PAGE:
In Italy, Federico Fellini made his first color film, the beautiful Giulietta degli spiriti (Juliet of the Spirits, 1965), again starring his wife, Giulietta Masina, this time as a woman who is alone and unloved in her marriage while her husband is off having an affair. Juliet of the Spirits is deeply sympathetic to the powerlessness of women in 1960s Italian society, but perhaps for this reason it was not well received critically or commercially and failed to make Giulietta Masina (right), as Juliet, comes to terms with her fantasies in Federico Fellini’s back production costs, nearly bankrupting its producer.
Fellini closed out the decade with Fellini Satyricon Giulietta degli spiriti (Juliet of the Spirits, 1965). (1969), a hallucinating vision of first-century Rome, in which two young men, Encolpio (Martin Potter) and Ascilto (Hiram Keller), give themselves over to a life of endless decadence. The film’s look is sumptuous, but for many it was an empty spectacle, more interested in visual excess than any thematic content.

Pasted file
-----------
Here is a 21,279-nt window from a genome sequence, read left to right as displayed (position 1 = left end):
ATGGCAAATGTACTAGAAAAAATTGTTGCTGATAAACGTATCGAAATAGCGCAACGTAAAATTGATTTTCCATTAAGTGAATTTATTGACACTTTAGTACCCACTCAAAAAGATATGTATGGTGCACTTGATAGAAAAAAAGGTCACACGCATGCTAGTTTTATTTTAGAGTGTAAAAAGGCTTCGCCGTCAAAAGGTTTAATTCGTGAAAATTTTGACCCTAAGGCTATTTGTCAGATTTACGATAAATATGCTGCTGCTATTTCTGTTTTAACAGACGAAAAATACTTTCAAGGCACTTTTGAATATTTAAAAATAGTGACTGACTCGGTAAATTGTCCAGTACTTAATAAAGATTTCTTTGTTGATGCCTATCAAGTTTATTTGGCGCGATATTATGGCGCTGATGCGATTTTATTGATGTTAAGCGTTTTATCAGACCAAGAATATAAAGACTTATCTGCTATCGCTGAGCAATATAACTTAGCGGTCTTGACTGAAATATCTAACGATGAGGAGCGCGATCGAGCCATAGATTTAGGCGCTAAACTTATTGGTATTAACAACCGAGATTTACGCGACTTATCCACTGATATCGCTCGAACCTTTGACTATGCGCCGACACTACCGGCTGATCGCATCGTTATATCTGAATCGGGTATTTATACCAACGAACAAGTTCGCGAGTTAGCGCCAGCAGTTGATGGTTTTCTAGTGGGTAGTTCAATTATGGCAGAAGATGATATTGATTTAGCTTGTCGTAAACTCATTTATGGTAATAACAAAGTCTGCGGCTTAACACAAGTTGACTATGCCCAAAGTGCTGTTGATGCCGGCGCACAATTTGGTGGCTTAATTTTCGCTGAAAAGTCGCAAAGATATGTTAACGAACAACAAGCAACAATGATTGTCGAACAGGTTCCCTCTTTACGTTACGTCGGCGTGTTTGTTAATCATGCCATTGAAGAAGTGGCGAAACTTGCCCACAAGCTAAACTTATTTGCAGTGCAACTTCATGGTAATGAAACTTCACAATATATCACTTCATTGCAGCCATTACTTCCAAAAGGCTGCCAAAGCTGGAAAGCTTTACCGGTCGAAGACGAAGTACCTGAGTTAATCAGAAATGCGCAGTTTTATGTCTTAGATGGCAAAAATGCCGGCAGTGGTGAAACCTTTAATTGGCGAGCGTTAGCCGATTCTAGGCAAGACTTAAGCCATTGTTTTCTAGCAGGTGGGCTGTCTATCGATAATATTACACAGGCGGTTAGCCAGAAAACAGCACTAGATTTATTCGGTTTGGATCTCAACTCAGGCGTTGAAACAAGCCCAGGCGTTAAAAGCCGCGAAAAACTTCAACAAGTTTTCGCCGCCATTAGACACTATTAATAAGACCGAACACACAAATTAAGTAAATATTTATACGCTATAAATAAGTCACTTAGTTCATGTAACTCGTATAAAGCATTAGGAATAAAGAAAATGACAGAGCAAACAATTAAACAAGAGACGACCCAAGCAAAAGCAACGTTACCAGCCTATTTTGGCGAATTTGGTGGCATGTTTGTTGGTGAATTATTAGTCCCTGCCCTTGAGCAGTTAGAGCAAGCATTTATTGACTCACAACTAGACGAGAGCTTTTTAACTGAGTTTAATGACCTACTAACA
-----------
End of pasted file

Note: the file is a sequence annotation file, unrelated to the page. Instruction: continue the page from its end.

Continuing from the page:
Michelangelo Antonioni created a series of deeply despairing films of triumphant nihilism during this decade: L’Avventura (The Adventure, 1960), La Notte (The Night, 1961), and L’Eclisse (Eclipse, 1962), in which his protagonists fitfully struggle against the society in which they live in a futile attempt to break free and better their emotional and spiritual condition. Even in his first film in color, Il Deserto rosso (The Red Desert, 1964), Antonioni suggests that alienation and isolation are the predominant state in the modern world and that all attempts at “meaning” are a waste of time—which is just what his characters do: waste time. Whether watching the approach of dusk in Rome (in L’Eclisse), wandering through the city at night in search of something to do (in La Notte), or destroying the interior of a boat as a perverse game out of sheer boredom (in The Red Desert), his protagonists are possessed of an air of predestined fatalism, born into a world they neither understand nor control. Power, money, influence, friendship, love: all are fleeting, precious, and ultimately unattainable. Like the characters in Samuel Beckett’s play Waiting for Godot, Antonioni’s men and women must wait, and wait, and wait—but for what, they have no idea.